Seven Questions In Heaven With Hannah Fairchild (Hannah vs. The Many)

We featured Hannah vs. The Many's "Muse" as our Song Of The Day back in November. With a new album, All Our Heroes Drank Here, coming out on Tuesday, we thought it might be time to get to know her a little better.

Describe your music for our readers who may not be familiar with you.
It's a musical theater take on punk. Or a punk take on musical theater. The cultural eras that I find most fascinating are the 1920s literary scene and the 1970s punk scene. Someday I will perfect the hybrid and emerge as a glam flapper.

Who are your musical influences and idols?
The first music I remember being introduced to was Hounds Of Love by Kate Bush (by my dad) and Different Light by the Bangles (by my mom). I spent my teens listening to a bizarre mix of Top 40 pop songs and Broadway flops. When I got into the indie music scene in college, I realized that bands like Rilo Kiley, Bright Eyes and The Decemberists were writing rock songs that were as smart and weird as the musicals I loved most. Best of both worlds!

What was the first album, cassette, or CD you bought with your own money? Cassette: Tragic Kingdom by No Doubt. CD: I actually can't remember. It was either the original Broadway cast recording of something or a Matchbox 20 album, whichever is less embarrassing. The first vinyl I ever bought was an original copy of Court And Spark, which is still my favorite Joni Mitchell album.

Why Hannah vs. The Many?
Most singer/songwriters are called "name of person plus name of thing," which I thought was kind of limiting. Plus I enjoy the mental image of myself, armed for battle, preparing to fight off a horde of nameless enemies.

You played all the instruments on your debut album, Paper Kingdoms. What made you decide to have other musicians appear on All Our Heroes Drank Here?
Most of the songs on Paper Kingdoms were meant to sound very acoustic, but there are a couple that I conceived as full-blown rock songs that just didn't get to where I wanted them to go. Working with other people on All Our Heroes meant that the ballads could be ballads and the rock songs could be rock songs. You'd think working alone would give you more artistic freedom, but I found that collaborating gave me much more to work with.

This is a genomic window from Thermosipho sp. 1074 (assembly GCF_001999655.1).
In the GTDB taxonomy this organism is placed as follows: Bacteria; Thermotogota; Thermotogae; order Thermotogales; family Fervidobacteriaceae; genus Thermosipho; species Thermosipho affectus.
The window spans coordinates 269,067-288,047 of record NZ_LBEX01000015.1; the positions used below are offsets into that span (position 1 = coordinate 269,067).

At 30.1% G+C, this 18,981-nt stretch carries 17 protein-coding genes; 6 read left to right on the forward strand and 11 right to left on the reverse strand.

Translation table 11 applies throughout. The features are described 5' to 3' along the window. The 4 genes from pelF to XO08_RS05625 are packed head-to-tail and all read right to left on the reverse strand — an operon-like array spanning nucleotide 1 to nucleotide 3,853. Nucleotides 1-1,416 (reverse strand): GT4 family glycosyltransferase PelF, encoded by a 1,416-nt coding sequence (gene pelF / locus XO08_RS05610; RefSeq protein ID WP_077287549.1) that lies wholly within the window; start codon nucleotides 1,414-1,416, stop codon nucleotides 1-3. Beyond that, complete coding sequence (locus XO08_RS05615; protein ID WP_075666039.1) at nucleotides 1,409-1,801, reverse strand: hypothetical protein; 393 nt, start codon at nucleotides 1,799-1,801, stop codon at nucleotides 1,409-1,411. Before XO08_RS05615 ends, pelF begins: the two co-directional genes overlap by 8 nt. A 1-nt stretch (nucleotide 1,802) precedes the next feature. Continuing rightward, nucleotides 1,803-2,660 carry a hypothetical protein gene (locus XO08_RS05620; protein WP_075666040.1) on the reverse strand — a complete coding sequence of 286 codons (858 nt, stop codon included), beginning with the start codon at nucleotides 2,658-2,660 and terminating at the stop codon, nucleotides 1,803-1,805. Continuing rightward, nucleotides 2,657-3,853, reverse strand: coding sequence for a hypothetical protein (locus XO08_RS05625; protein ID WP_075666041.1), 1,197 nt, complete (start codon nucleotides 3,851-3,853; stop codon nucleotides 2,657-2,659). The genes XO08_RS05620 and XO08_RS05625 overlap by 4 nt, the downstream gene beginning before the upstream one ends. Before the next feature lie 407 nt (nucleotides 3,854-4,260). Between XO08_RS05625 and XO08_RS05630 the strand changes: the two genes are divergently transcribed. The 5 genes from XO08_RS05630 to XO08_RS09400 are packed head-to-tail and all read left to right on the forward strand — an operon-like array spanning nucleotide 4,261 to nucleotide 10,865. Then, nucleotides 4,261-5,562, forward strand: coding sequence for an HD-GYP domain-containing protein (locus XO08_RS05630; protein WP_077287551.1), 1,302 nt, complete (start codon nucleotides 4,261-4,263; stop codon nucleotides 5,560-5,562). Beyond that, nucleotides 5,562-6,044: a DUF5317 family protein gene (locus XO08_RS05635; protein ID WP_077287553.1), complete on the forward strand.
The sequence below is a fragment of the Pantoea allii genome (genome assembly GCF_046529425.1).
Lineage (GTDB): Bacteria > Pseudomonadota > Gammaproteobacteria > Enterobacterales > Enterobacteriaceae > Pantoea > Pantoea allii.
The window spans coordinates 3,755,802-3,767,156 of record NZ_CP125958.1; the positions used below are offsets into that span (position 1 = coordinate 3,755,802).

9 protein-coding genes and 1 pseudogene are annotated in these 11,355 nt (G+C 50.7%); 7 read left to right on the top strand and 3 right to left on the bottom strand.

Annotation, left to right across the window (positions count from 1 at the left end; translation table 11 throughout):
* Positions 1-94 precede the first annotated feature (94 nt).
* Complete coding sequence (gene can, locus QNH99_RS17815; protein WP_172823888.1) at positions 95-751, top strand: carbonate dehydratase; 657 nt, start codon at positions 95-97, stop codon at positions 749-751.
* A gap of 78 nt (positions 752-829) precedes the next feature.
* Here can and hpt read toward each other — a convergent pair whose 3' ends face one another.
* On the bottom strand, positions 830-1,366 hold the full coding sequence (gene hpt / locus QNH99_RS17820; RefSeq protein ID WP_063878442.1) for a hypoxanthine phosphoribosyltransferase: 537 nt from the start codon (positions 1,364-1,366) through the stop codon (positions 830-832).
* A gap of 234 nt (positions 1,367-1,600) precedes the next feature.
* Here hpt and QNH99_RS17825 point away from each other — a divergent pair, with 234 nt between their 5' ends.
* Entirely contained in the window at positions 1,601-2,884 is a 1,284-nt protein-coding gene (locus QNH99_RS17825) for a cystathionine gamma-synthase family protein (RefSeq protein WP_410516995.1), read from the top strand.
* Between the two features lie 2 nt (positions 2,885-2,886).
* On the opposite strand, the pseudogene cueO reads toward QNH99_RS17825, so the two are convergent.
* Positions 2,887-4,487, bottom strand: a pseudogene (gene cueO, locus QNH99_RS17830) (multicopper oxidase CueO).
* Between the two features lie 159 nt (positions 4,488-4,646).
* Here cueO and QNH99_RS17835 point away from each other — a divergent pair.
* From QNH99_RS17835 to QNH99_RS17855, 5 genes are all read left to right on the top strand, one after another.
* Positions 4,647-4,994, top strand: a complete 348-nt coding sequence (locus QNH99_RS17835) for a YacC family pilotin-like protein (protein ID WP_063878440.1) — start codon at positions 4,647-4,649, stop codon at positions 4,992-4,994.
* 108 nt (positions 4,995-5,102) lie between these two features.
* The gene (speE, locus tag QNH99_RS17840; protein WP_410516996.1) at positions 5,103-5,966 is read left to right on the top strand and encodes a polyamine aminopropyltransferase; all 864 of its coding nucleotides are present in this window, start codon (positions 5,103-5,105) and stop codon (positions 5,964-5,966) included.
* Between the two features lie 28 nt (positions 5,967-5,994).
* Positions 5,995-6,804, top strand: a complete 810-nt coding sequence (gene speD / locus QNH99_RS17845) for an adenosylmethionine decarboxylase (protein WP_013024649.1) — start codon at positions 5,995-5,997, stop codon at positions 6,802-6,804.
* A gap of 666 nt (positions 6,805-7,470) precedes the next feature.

One of my favorite songs on All Our Heroes Drank Here is "Muse." Who or what is your muse? Where do you find your inspiration?
"Muse" originally had a very different, much more positive set of lyrics. I kept changing them to be angrier and more biting as the Gentleman In Question became less and less... inspiring. A lot of my songs are inspired by relationships (my own and those of my friends), but I also draw a lot from movies and literature. I have several songs that are retellings of fairy tales/myths, and the closing track on All Our Heroes is named in honor of a secondary character from The Great Gatsby.

All Our Heroes Drank Here will be released on January 17th. What do you think your heroes drank?
Dorothy Parker drank whiskey and Edna Millay drank gin. Paul Westerberg seems to have been a whiskey and beer kind of guy. If I ever meet Stephen Sondheim I want to drink port with him. I think Kate Bush neither eats nor drinks, but subsists entirely on magic and whimsy.

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